Q. I've had a problem with my leg for the past year or two. Every day I have to walk four blocks to and from work. After I've walked about half this distance, my leg feels very tight and hard. On some days it's my whole leg and on some just the calf. It hurts to the point that I have to stop for a while. I've been told that this could be due to a need for potassium. I tried taking potassium, but after a month of using it there was no improvement. What could be causing this problem?

A. You may have something doctors call intermittent claudication, from the Latin word for limping.

Claudication is an attack of leg pain and momentary difficulty in walking. It is caused by hardening of the arteries in the legs (atherosclerosis), most often causing problems in the calf muscles.

Narrowed arteries lead to decreased blood flow. During exercise, the oxygen needs of your leg muscles cannot be met by the impaired blood supply, and this produces a charley horse-like cramping, aching or tightness in the affected leg. A clue to this diagnosis is that your symptoms repeatedly occur after a set amount of exercise.

To check for this problem, your doctor may feel for pulses in your legs and feet, and measure the blood pressure in your legs. If your doctor suspects a problem with your circulation, he or she may order an arteriogram, an X-ray of the blood vessels in your legs.

If you have a blockage, there are several options. Bypass surgery is the main treatment. In this procedure, a surgeon replaces blocked blood vessels with artificial grafts or transplanted veins. If you have a large but localized blockage, it may be possible to open it up by inflating a balloon catheter that's been inserted through a needle in the skin. If surgery isn't possible, you may benefit from Trental, a new medicine used to help blood flow through narrowed blood vessels in the legs.

Other things you can do to help this problem are avoid smoking, maintain normal weight, lower your blood cholesterol if it's high, and get regular exercise as prescribed by your doctor.

Q. My doctor informs me I have gallstones and recommends surgery. Recently, I read there is a new medicine to dissolve gallstones. Why should I have surgery?

A. Chenix -- the only gallstone dissolving medicine now available -- is not for most people. It does work in some cases, but there are enough problems with using it that most people are better off with surgery.

Chenix is really chenodiol, a substance normally found in the bile juice inside the gallbladder. In certain people with certain types of gallstones, taking Chenix for long periods of time slowly dissolves the stones. This drug works best in people who: *have a single gallstone; *have gallstones made of cholesterol. Chenix doesn't dissolve calcified stones or stones made of bile pigments. *Have gallstones that float. This can be determined only with an X-ray known as an oral cholecystogram. *Have small stones, about a half inch or less. *Are not healthy enough to undergo surgery. *Are not pregnant.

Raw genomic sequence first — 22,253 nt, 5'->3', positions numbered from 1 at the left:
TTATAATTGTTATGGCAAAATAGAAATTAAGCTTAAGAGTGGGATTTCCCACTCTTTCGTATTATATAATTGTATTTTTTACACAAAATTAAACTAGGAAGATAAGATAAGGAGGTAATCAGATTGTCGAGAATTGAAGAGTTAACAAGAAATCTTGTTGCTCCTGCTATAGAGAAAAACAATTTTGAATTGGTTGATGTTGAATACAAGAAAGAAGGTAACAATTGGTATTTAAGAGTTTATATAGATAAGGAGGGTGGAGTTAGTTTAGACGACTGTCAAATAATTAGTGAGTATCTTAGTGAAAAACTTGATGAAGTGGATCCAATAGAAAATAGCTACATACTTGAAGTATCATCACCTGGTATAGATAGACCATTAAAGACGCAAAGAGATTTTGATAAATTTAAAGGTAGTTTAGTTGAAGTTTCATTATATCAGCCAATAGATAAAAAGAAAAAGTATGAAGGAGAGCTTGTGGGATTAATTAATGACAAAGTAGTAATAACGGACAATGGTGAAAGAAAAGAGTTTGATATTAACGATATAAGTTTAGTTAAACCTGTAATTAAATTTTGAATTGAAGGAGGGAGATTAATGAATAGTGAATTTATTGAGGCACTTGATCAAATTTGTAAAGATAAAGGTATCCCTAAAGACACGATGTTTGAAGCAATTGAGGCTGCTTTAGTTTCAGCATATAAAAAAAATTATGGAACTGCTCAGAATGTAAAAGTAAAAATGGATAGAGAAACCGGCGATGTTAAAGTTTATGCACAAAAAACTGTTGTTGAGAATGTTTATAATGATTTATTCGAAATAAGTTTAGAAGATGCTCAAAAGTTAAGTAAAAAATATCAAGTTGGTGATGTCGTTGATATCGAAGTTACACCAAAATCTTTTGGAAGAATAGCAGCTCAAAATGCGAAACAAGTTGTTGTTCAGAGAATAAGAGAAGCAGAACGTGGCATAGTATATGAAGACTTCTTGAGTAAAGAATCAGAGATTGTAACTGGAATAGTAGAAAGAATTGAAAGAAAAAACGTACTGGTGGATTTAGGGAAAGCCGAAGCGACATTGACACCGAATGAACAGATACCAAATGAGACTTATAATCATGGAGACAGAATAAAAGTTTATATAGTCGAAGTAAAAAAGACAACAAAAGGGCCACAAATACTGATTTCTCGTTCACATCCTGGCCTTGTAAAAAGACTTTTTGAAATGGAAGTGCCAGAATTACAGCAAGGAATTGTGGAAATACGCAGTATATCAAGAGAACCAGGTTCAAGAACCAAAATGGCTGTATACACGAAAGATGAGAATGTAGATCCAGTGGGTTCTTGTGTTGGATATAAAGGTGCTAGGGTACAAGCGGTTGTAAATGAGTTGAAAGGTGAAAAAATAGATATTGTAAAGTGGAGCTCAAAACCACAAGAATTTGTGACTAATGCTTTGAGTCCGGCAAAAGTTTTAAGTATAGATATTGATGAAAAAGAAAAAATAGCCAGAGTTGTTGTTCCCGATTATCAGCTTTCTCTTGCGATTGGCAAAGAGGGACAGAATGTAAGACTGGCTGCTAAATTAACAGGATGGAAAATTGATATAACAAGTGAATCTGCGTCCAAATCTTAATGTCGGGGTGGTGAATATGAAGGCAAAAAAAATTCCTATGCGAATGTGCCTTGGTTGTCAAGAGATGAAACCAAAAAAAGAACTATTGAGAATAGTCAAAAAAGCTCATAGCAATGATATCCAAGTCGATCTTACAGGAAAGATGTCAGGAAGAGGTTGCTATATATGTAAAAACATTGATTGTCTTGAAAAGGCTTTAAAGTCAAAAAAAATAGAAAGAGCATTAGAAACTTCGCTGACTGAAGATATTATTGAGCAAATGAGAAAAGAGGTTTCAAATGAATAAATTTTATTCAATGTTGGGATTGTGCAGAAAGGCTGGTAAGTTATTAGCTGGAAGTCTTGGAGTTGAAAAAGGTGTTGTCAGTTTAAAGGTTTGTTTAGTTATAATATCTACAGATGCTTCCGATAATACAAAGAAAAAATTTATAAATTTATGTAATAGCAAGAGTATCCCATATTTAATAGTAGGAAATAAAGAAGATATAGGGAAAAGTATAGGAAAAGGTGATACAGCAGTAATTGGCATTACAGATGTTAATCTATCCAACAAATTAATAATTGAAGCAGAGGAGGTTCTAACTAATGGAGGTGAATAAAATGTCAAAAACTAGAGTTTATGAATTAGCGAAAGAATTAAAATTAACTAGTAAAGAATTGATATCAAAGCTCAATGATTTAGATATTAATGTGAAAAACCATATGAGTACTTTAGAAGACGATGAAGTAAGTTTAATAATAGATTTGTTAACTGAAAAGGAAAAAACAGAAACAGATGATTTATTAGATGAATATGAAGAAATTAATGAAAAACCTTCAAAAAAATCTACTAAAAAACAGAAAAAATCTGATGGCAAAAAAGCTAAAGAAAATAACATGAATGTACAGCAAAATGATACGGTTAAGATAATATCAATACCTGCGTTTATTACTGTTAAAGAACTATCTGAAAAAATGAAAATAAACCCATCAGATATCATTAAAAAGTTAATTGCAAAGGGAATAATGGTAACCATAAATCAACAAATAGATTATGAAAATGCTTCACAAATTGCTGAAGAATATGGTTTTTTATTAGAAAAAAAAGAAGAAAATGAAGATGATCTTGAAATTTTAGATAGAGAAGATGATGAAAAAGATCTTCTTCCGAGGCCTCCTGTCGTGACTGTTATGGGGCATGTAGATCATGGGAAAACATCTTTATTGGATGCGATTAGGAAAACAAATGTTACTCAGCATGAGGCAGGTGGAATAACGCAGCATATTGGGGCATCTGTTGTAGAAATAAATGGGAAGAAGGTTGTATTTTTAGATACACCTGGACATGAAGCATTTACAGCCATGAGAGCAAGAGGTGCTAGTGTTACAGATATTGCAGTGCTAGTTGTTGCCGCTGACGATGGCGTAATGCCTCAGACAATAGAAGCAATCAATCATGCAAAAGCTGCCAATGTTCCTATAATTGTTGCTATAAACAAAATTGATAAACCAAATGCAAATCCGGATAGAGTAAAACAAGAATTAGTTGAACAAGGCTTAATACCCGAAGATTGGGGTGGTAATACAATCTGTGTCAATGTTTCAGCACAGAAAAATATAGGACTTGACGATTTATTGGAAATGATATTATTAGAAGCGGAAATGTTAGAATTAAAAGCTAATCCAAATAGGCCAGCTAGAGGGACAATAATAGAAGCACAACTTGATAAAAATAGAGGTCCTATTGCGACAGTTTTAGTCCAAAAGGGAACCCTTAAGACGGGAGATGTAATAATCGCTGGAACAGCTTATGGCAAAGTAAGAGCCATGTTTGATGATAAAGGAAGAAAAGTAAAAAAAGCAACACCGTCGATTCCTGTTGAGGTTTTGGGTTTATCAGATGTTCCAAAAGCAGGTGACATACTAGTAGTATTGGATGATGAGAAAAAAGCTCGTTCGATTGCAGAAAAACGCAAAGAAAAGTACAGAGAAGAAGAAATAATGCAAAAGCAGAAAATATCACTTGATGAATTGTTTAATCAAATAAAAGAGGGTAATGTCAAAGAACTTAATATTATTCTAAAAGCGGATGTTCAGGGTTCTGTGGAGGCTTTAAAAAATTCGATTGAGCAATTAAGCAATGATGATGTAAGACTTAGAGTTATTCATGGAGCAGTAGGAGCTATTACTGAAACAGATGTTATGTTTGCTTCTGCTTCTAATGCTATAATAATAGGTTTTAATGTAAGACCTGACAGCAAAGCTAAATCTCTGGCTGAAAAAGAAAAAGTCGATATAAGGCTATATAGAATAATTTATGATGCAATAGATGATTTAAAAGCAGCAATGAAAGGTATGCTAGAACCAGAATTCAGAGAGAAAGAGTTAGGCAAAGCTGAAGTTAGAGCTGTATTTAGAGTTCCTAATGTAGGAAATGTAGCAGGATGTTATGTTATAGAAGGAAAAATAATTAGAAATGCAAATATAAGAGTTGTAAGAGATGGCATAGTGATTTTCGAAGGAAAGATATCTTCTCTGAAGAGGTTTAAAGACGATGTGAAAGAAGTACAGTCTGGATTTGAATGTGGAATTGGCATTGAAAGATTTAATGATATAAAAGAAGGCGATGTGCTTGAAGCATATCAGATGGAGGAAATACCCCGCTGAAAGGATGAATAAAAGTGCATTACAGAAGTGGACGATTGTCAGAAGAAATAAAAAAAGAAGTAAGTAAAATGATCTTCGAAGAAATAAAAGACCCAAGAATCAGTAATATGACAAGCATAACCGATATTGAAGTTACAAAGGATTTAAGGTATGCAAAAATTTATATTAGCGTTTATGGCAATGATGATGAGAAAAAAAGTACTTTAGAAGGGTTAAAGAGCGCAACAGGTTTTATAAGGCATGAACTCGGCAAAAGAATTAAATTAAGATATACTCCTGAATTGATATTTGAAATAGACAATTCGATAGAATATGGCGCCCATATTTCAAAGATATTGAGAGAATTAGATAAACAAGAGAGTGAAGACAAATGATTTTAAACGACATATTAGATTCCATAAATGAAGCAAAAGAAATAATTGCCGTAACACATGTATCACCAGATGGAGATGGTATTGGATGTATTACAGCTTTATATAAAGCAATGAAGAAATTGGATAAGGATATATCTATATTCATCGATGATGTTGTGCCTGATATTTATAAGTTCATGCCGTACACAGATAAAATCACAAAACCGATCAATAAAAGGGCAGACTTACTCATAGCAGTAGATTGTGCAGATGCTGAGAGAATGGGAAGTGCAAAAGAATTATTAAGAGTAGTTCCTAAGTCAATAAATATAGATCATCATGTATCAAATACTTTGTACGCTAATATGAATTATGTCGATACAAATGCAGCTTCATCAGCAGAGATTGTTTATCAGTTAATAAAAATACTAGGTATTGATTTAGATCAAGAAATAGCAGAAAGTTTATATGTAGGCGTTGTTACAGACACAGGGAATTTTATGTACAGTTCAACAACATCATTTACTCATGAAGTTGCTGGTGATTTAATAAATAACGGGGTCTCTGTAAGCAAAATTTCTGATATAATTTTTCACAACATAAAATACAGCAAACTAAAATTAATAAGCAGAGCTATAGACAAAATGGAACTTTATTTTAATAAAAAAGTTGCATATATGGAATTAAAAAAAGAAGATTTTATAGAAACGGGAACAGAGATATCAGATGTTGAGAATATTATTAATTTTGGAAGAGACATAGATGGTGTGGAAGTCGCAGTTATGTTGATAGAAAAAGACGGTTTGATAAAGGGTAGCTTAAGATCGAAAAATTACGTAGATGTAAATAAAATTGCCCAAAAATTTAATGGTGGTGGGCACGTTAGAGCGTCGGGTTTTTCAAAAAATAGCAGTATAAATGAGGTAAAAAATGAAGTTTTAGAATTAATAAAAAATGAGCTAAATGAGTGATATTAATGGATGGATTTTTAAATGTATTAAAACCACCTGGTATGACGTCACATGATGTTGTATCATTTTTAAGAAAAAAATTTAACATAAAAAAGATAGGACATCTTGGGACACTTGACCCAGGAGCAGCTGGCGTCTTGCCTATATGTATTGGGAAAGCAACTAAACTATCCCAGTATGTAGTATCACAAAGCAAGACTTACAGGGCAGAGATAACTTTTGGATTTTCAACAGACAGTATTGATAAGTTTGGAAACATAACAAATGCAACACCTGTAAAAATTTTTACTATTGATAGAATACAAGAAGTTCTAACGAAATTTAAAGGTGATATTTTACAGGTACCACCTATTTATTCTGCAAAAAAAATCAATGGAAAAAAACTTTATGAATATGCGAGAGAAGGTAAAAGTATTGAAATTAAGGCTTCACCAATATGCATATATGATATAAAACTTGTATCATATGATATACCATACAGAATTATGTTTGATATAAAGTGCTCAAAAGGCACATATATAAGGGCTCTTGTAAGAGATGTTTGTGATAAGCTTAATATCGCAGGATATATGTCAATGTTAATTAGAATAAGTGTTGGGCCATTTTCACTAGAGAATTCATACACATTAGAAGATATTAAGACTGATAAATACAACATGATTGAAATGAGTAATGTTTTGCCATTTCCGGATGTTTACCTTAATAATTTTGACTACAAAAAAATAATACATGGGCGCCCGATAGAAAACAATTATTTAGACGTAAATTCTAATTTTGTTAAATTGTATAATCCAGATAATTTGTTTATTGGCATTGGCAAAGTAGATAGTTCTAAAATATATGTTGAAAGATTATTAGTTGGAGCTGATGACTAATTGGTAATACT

These restrictions severely limit the number of people likely to benefit from treatment. For example, fewer than one in five people with gallstones have stones that float.

Treatment is long, up to two years of taking pills twice a day. Chenix causes liver damage severe enough to force stopping the drug in about 3 percent of people taking it. Diarrhea, a common side effect, is mild in 30 to 40 percent of people and severe enough to prompt lowering the dose in 10 to 15 percent or stopping the drug altogether in 3 percent. Even in the right types of patients, whose stones dissolve completely, gallstones return half the time within five years after finishing treatment.

Higher doses of Chenix seem to work better, but cause more side effects. Lower doses actually may lead to more attacks of gallbladder pain and higher rates of surgery than no treatment at all.

Treating people with Chenix is expensive, time-consuming and far from straightforward. What we really need is a better medicine for gallstones.

A drug similar to Chenix, ursodeoxycholic acid, seems to work better with fewer side effects. It is currently undergoing testing. Two other drugs, monooctanoin and methyl tertiary butyl ether, are also being tested, but these must be given through a tube inserted into the gallbladder while you are in the hospital.

Follow-Up

Q. In your answer about the artificial sweetener aspartame, you didn't mention whether it's okay to drink products made with NutraSweet while you're pregnant. I'm pregnant now, and I'm concerned about the risk to my unborn baby.

A. There's no evidence that aspartame has caused damage to unborn babies, but the maximum recommended amount of aspartame that you can safely consume is lower if you're pregnant.

Normally, the maximum safe blood level of phenylalanine, one of the two amino acids that make up aspartame, is 100 micromoles per deciliter. But phenylalanine becomes concentrated in the fetus, whose blood level is about double that of the mother. So the maximum safe level in pregnant women is 50 micromoles per deciliter. To reach that level, you'd have to drink between 68 and 85 12-ounce cans of aspartame-sweetened soda at one time.

Taken in moderation, aspartame doesn't raise your body's level of phenylalanine above normal, and doesn't appear to cause serious problems to mothers or their unborn babies.